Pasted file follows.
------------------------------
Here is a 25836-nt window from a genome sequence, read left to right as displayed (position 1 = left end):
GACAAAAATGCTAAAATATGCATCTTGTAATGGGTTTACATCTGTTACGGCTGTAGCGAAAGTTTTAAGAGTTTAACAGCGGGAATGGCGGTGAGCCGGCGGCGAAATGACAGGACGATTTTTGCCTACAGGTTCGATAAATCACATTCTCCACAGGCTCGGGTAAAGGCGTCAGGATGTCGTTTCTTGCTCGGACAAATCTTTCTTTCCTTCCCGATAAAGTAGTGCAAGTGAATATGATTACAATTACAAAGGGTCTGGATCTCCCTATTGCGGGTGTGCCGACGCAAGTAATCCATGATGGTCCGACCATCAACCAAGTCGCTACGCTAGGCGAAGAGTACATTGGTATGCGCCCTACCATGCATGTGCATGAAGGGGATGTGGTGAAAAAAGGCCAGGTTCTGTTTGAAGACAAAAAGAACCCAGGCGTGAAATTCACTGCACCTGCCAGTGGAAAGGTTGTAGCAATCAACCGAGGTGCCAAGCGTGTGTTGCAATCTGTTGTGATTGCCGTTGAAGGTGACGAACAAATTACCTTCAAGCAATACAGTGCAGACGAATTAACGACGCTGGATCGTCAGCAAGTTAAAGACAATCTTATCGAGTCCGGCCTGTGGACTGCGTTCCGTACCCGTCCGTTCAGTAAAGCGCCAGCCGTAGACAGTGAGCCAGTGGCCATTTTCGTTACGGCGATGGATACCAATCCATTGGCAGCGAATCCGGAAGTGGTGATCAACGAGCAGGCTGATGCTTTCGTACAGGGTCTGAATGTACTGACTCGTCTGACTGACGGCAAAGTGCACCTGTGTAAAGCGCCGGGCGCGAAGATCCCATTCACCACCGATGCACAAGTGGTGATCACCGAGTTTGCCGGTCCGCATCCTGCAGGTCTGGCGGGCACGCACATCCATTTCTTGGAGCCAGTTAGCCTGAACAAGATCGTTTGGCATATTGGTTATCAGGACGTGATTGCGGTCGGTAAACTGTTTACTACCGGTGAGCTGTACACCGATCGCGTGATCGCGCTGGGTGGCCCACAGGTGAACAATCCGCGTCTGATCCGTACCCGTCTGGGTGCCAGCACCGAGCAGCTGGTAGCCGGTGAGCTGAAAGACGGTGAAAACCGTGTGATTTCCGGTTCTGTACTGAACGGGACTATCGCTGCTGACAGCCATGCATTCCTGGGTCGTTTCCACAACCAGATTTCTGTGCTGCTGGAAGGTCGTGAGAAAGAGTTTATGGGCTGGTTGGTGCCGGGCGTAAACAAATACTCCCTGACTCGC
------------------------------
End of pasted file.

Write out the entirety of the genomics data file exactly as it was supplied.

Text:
Here is a 25836-nt window from a genome sequence, read left to right as displayed (position 1 = left end):
GACAAAAATGCTAAAATATGCATCTTGTAATGGGTTTACATCTGTTACGGCTGTAGCGAAAGTTTTAAGAGTTTAACAGCGGGAATGGCGGTGAGCCGGCGGCGAAATGACAGGACGATTTTTGCCTACAGGTTCGATAAATCACATTCTCCACAGGCTCGGGTAAAGGCGTCAGGATGTCGTTTCTTGCTCGGACAAATCTTTCTTTCCTTCCCGATAAAGTAGTGCAAGTGAATATGATTACAATTACAAAGGGTCTGGATCTCCCTATTGCGGGTGTGCCGACGCAAGTAATCCATGATGGTCCGACCATCAACCAAGTCGCTACGCTAGGCGAAGAGTACATTGGTATGCGCCCTACCATGCATGTGCATGAAGGGGATGTGGTGAAAAAAGGCCAGGTTCTGTTTGAAGACAAAAAGAACCCAGGCGTGAAATTCACTGCACCTGCCAGTGGAAAGGTTGTAGCAATCAACCGAGGTGCCAAGCGTGTGTTGCAATCTGTTGTGATTGCCGTTGAAGGTGACGAACAAATTACCTTCAAGCAATACAGTGCAGACGAATTAACGACGCTGGATCGTCAGCAAGTTAAAGACAATCTTATCGAGTCCGGCCTGTGGACTGCGTTCCGTACCCGTCCGTTCAGTAAAGCGCCAGCCGTAGACAGTGAGCCAGTGGCCATTTTCGTTACGGCGATGGATACCAATCCATTGGCAGCGAATCCGGAAGTGGTGATCAACGAGCAGGCTGATGCTTTCGTACAGGGTCTGAATGTACTGACTCGTCTGACTGACGGCAAAGTGCACCTGTGTAAAGCGCCGGGCGCGAAGATCCCATTCACCACCGATGCACAAGTGGTGATCACCGAGTTTGCCGGTCCGCATCCTGCAGGTCTGGCGGGCACGCACATCCATTTCTTGGAGCCAGTTAGCCTGAACAAGATCGTTTGGCATATTGGTTATCAGGACGTGATTGCGGTCGGTAAACTGTTTACTACCGGTGAGCTGTACACCGATCGCGTGATCGCGCTGGGTGGCCCACAGGTGAACAATCCGCGTCTGATCCGTACCCGTCTGGGTGCCAGCACCGAGCAGCTGGTAGCCGGTGAGCTGAAAGACGGTGAAAACCGTGTGATTTCCGGTTCTGTACTGAACGGGACTATCGCTGCTGACAGCCATGCATTCCTGGGTCGTTTCCACAACCAGATTTCTGTGCTGCTGGAAGGTCGTGAGAAAGAGTTTATGGGCTGGTTGGTGCCGGGCGTAAACAAATACTCCCTGACTCGC